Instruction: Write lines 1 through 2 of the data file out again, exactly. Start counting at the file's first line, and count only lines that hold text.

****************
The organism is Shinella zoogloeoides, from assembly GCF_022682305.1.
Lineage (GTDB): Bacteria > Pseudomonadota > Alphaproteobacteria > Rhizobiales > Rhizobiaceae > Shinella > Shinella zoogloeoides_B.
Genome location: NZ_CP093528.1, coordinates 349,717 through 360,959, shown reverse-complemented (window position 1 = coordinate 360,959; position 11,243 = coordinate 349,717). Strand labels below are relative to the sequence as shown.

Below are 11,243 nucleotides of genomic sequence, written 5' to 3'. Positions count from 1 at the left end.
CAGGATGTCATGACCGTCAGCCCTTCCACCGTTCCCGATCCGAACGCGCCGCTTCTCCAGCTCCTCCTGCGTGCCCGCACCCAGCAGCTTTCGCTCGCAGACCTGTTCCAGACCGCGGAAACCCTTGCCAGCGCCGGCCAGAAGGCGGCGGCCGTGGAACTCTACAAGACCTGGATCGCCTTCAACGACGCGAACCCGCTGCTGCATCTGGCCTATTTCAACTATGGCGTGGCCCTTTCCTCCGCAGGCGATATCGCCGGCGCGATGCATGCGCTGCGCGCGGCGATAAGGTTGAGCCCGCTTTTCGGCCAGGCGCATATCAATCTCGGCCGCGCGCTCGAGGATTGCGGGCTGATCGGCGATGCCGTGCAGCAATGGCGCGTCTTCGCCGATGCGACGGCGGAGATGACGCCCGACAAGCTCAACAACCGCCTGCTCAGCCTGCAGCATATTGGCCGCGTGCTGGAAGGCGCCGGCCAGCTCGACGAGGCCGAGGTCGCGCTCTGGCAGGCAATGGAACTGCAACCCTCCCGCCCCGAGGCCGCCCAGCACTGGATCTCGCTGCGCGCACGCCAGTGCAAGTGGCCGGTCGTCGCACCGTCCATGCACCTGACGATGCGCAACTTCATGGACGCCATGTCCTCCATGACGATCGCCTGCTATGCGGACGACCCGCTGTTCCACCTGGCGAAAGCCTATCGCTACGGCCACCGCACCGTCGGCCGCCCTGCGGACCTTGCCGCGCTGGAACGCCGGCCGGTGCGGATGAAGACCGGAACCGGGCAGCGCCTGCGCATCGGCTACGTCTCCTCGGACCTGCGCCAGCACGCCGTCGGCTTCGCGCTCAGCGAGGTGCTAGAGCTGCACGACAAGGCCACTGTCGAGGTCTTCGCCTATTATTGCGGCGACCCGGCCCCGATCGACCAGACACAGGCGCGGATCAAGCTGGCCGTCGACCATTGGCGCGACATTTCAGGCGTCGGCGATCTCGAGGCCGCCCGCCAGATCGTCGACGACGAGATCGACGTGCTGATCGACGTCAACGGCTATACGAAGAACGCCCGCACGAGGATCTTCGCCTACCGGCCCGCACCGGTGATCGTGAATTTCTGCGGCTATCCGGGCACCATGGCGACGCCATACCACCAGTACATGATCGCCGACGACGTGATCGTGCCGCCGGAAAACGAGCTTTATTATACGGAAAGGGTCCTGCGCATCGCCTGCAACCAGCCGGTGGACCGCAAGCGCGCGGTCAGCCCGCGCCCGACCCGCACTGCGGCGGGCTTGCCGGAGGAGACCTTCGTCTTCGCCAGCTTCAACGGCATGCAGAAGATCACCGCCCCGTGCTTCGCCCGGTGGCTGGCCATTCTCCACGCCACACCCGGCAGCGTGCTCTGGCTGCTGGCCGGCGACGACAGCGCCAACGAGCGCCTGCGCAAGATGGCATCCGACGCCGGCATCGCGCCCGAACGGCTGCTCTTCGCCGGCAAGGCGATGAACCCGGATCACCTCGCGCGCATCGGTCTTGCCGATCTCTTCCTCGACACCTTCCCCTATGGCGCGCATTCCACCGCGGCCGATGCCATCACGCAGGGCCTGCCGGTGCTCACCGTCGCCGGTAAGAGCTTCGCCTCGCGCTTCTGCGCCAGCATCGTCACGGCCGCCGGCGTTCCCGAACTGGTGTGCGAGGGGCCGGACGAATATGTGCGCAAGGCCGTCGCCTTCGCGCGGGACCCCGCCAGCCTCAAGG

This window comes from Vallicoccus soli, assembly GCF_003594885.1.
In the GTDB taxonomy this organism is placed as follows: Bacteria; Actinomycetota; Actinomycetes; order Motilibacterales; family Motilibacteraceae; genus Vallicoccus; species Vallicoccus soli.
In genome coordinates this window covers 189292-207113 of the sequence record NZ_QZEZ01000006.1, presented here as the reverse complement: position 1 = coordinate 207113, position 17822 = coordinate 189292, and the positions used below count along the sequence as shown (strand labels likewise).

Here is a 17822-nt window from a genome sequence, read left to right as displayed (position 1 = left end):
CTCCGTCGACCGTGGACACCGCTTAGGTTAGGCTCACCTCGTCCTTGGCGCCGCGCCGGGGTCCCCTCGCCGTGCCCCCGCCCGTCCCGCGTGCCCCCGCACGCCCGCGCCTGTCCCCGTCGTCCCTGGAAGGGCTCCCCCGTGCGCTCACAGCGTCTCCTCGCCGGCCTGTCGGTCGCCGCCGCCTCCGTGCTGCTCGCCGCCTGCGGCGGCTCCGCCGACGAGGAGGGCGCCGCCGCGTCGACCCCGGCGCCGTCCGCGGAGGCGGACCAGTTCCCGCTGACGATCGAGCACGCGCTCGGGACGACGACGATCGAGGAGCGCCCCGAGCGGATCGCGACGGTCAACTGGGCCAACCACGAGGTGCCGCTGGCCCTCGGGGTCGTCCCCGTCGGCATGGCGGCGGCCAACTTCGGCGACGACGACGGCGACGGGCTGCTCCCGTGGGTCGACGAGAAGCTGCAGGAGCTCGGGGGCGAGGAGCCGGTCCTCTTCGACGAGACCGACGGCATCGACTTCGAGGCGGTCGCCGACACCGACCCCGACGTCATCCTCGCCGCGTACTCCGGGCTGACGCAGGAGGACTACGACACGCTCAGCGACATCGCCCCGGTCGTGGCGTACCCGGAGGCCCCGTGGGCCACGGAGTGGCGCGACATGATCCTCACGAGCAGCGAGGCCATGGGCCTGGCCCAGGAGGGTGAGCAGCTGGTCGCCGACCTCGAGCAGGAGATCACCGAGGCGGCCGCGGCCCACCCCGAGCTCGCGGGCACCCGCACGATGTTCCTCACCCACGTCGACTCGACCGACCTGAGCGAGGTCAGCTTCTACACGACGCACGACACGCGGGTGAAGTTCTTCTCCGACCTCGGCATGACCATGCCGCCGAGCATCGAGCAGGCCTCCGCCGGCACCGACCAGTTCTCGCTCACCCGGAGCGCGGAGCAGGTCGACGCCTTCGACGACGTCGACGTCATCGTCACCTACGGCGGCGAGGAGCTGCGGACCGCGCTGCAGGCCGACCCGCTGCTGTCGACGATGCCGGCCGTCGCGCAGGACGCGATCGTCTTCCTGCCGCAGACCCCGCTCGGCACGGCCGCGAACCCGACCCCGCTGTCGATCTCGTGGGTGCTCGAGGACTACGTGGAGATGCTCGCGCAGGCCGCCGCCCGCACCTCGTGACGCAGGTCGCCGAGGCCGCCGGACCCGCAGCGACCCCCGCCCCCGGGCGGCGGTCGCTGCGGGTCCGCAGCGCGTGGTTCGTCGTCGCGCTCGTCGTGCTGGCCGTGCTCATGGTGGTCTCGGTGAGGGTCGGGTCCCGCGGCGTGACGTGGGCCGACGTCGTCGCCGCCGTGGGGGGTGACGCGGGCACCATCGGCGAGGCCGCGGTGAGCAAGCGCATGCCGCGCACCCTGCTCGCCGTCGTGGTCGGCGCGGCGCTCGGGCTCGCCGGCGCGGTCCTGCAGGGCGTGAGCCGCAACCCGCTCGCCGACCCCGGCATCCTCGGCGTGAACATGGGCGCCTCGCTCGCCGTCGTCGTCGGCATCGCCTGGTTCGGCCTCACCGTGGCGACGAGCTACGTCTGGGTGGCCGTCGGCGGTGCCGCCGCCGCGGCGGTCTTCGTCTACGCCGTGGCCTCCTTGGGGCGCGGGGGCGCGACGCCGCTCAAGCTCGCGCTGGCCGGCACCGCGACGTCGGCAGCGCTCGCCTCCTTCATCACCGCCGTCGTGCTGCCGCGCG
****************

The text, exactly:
The organism is Shinella zoogloeoides, from assembly GCF_022682305.1.
Lineage (GTDB): Bacteria > Pseudomonadota > Alphaproteobacteria > Rhizobiales > Rhizobiaceae > Shinella > Shinella zoogloeoides_B.